Lyndsey Wajert: Give G-Dub students a diner

To all of the budding entrepreneurs and restaurateurs scattered around Foggy Bottom, I have a request: Give GW a diner.

I know it seems surprising. I mean, why would anyone call for another restaurant near campus when GW is plagued by so many other pressing issues? Well, a GW diner would actually be a creative – and profitable – way to address some of those issues.

Think of it this way. How many times have you woken up on a weekend morning and wished you had a place to eat that was a) open, b) served a variety of high-quality breakfast foods, c) didn’t cost more than a week’s worth of grocery money and d) made you feel like you were a part of a unique community?

If you think that on-campus dining options fulfill these criteria, clearly you have never spent a Saturday morning on campus. J Street is closed on weekends, and during the week, it serves the typical bagels, breakfast sandwiches and yogurts for convenient morning meals. But for years, students have rightfully complained about the quality of the food and the high prices. Freshmen and sophomores may be required to spend a certain amount of dining dollars at J Street, but they are forced to find other sources of food come 4 p.m. Friday. And while the dining hall on the Vern may be more accommodating on weekends – it is the home of Sunday Brunch – the quality remains questionable, and does not cater to Foggy Bottom residents.

Similarly, other eateries scattered around campus don’t succeed in the aforementioned fields. Gelbucks – or the Starbucks in Gelman – is great for late-night studying or a coffee between classes, but not for legitimate meals. The G-Dub Deli has some of the best bacon, egg and cheese sandwiches around, but it isn’t a sit-down restaurant, and it is closed on Sundays. Founding Farmers may offer brunch, but like other off-campus eateries, one meal there can cost a pretty penny.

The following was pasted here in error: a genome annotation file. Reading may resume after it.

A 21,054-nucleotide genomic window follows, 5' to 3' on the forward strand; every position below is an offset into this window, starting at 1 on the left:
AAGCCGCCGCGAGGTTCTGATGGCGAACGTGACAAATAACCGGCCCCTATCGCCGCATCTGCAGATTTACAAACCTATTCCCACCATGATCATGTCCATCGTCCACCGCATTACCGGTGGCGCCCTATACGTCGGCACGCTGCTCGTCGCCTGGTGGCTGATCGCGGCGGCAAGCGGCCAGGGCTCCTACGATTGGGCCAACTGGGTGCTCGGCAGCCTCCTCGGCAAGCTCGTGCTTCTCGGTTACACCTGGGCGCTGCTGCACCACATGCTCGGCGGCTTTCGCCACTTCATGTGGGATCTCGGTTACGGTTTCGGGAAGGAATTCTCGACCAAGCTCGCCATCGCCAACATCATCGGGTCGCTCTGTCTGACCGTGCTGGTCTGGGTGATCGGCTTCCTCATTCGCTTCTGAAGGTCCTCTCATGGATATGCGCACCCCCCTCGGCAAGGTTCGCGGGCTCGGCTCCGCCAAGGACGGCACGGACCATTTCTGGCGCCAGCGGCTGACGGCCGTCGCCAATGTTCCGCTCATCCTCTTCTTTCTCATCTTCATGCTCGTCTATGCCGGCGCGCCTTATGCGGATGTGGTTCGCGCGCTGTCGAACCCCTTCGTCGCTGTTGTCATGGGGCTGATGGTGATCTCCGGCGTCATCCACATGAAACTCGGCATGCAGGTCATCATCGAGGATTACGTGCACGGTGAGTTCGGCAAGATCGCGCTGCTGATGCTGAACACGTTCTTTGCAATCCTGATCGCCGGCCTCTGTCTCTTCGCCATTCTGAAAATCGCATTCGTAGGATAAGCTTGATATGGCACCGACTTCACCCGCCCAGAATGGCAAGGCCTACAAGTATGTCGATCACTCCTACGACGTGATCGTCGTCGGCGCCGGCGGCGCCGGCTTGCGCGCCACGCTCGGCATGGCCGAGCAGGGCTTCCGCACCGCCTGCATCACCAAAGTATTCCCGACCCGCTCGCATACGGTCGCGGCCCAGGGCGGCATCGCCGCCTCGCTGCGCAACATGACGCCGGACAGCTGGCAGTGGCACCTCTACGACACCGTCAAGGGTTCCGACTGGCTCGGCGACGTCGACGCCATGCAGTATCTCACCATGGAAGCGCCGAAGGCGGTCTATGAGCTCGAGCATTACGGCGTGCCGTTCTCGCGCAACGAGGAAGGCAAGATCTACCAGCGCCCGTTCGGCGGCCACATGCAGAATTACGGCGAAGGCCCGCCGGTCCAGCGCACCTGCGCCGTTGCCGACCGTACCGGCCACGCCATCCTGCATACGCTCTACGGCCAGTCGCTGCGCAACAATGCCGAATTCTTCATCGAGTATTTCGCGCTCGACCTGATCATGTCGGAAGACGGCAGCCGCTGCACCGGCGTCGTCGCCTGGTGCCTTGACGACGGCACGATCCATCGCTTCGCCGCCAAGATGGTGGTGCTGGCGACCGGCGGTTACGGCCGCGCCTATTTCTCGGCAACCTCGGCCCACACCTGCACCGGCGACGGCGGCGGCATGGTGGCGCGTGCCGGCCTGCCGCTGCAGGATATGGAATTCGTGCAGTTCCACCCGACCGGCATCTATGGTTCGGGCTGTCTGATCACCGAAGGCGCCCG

Simply put, GW needs a diner. By nature, diners are open early mornings and long into the night, and GW’s diner would be an ideal destination, whether students want pancakes at 3 a.m. on a Friday or 10 a.m. on a Saturday. The diner wouldn’t have to be open 24/7. It should just be accommodating for when students, business professionals and maybe even White House staffers need a place to eat. What other diners in the nation can advertise that they are a popular destination for students, tourists and presidential advisers?

Similarly, diners typically have large menus that consist of classic, popular foods. We don’t need a contestant from “Top Chef D.C.” to open a new eatery – we just want a restaurant that serves a variety of good food at low prices. Students would be more than willing to spend GWorld money at a restaurant that doesn’t cost a great deal of money.

A diner is an innovative way to bring a sense of community to campus. Think about all of the diners in popular culture where people gather on a regular, almost daily basis, to get a cup of coffee and talk with friends. Students don’t have enough eateries that bring them together or make them feel at home. A diner, decorated in buff and blue, could be the place to gather after basketball games, to celebrate an A on a midterm or to simply enjoy a good meal with classmates. If a diner can be a regular hangout for Jerry Seinfeld or Rory Gilmore, it can definitely be a regular meeting place for Colonials.

And before you say D.C. just isn’t a diner city, look at The Diner in Adams Morgan. This is a popular destination for D.C. residents and students who manage to get off campus, but unless students venture to bars or shops in that area, they probably won’t get the opportunity to eat there.

Instead, a diner on or near campus would be the best option. It would be an extremely successful, ideal destination for students looking for a restaurant with good hours, great food, low prices and an even better atmosphere.

-The writer, a junior majoring in journalism, is The Hatchet’s opinions editor.

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